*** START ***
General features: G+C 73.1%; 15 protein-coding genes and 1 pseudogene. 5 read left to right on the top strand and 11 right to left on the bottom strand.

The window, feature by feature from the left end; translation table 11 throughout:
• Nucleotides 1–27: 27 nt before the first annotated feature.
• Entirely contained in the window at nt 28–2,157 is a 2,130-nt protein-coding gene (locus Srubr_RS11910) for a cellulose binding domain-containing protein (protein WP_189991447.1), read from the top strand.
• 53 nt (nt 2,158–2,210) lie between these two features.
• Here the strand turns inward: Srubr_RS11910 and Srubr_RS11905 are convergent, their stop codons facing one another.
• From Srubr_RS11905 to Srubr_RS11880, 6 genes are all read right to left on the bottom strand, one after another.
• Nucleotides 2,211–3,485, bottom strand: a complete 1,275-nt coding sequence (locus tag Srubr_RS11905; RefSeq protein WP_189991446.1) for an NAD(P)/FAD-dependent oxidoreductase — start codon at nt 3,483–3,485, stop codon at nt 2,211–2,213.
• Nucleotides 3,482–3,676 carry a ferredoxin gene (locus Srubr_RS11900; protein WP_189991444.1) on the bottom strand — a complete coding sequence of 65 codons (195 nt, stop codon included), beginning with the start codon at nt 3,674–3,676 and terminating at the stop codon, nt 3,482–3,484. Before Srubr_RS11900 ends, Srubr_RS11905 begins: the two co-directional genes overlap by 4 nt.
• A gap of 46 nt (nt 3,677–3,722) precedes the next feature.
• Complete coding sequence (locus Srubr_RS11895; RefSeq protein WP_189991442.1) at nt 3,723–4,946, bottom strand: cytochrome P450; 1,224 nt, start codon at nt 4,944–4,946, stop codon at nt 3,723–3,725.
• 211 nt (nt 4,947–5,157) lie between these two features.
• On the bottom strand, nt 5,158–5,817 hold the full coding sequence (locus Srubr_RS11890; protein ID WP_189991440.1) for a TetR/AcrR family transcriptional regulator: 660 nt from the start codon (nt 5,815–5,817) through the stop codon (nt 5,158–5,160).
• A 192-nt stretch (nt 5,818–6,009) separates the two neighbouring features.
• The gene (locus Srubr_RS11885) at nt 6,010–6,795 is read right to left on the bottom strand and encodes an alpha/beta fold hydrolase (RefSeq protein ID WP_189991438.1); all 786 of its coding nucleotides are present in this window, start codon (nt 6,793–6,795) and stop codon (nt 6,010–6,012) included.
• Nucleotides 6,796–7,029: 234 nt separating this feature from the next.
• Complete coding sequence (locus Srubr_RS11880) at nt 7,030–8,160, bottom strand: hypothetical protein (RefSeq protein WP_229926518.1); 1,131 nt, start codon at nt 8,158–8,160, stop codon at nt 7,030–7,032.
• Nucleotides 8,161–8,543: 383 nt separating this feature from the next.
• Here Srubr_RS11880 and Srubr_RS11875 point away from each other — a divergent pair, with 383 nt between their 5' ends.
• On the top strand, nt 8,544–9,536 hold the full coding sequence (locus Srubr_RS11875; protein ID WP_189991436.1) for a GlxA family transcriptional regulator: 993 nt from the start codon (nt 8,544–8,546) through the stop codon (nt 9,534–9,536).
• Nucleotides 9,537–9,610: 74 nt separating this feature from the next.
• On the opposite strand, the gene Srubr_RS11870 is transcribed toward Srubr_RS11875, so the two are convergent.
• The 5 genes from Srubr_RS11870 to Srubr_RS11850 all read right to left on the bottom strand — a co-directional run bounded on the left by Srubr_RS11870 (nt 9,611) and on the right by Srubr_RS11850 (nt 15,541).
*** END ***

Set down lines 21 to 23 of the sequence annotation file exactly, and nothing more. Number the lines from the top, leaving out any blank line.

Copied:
• Nucleotides 9,537–9,610: 74 nt separating this feature from the next.
• On the opposite strand, the gene Srubr_RS11870 is transcribed toward Srubr_RS11875, so the two are convergent.
• The 5 genes from Srubr_RS11870 to Srubr_RS11850 all read right to left on the bottom strand — a co-directional run bounded on the left by Srubr_RS11870 (nt 9,611) and on the right by Srubr_RS11850 (nt 15,541).